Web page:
INCREASED SUSCEPTIBILITY OF TUMORIGENICITY AND DECREASED ANTI-TUMOR EFFECT OF DC VACCINATION IN AGED MICE ARE POTENTIALLY ASSOCIATED WITH INCREASED NUMBER OF NK1.1+CD3+ NKT CELLS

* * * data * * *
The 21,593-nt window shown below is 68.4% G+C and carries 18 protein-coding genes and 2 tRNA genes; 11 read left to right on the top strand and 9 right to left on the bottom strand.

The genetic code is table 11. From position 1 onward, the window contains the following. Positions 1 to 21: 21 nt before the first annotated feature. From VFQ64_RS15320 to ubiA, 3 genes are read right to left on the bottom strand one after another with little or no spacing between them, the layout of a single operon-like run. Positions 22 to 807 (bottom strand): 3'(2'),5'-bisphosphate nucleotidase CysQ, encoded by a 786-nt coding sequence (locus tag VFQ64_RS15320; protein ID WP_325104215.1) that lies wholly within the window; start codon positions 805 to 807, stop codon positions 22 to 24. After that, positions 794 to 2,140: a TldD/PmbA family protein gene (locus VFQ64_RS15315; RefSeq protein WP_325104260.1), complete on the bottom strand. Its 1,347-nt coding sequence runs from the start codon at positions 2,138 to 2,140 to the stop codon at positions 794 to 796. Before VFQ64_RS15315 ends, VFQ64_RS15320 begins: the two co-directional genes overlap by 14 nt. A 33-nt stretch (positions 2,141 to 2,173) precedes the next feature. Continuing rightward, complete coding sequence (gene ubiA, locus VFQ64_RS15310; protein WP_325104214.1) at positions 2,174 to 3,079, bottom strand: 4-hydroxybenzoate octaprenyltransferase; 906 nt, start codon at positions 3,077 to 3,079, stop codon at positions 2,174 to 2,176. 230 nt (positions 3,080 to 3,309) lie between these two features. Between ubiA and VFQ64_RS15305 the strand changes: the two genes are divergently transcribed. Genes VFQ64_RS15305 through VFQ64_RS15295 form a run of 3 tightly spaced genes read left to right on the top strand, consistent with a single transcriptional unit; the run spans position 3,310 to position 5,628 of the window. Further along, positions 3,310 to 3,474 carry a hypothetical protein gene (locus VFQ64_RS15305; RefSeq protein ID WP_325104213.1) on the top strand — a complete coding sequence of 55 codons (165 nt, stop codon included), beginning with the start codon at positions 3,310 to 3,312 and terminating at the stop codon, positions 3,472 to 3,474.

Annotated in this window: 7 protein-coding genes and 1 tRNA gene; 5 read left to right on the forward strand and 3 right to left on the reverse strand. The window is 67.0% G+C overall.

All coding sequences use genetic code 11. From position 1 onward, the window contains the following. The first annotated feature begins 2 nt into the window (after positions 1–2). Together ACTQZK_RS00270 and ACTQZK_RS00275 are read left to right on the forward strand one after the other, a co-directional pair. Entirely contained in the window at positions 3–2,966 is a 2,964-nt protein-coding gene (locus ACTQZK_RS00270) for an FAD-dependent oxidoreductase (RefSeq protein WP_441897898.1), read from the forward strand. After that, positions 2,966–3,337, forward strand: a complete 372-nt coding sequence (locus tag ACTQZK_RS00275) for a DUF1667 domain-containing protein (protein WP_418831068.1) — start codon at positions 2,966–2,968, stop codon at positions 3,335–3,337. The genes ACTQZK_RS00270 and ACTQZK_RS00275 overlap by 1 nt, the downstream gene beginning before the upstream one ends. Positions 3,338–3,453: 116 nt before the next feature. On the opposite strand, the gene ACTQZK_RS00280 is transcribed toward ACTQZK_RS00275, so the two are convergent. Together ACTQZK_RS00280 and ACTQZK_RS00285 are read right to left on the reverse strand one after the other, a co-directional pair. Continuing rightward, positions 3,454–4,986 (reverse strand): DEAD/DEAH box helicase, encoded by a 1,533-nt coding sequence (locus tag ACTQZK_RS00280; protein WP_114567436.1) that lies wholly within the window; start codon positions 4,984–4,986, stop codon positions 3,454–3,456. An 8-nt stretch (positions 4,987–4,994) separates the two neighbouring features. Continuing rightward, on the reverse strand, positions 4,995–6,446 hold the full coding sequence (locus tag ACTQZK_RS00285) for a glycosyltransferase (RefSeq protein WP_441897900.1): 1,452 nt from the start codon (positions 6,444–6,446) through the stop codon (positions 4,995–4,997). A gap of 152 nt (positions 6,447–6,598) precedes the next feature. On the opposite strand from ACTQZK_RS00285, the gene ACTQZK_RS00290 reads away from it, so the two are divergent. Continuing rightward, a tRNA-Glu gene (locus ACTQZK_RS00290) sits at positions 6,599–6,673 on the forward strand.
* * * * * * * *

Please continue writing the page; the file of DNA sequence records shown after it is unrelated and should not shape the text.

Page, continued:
Aim: It is established that aging leads to declines in immune function. However, the mechanisms underlying remain poorly understood. Methods: In this study, we compared the tumoriginecity of MO4 (ovalbumin-transfected) tumor cells, the efficacy of dendritic cell (DC) vaccination and cytotoxic T lymphocytes (CTLs), and the number of NK1.1+CD3+ NKT cells between aged mice and young mice using T cell proliferation and cytotoxicity assays and flow cytometry. Results: We showed that, in comparison to young mice, aged mice are 10-fold more susceptible to tumorigenicity of MO4 tumor cells. Aged mice immunized with bone marrow-derived DCs pulsed with ovalbumin (DCOVA) survived significantly shorter after challenge with MO4 tumor cells as compared to equally treated young mice. Furthermore, CTLs from aged mice immunized with DCOVA displayed 4-fold weaker cytotoxicity as compared to CTLs from immunized young mice. Interestingly, the number of NK1.1+CD3+ NKT cell significantly increase with aging (p < 0.05). Of particular importance, NK1.1+CD3+ NKT cells isolated from aged mice suppress the proliferation of T cells. Conclusions: Based on these data, we conclude that NK1.1+CD3+ NKT cells from aged mice mediate immunosuppression, and further suggest that increased number of NK1.1+CD3+ NKT cells in aged mice might, among others, diminish their immune function by mediation of immunosuppression.
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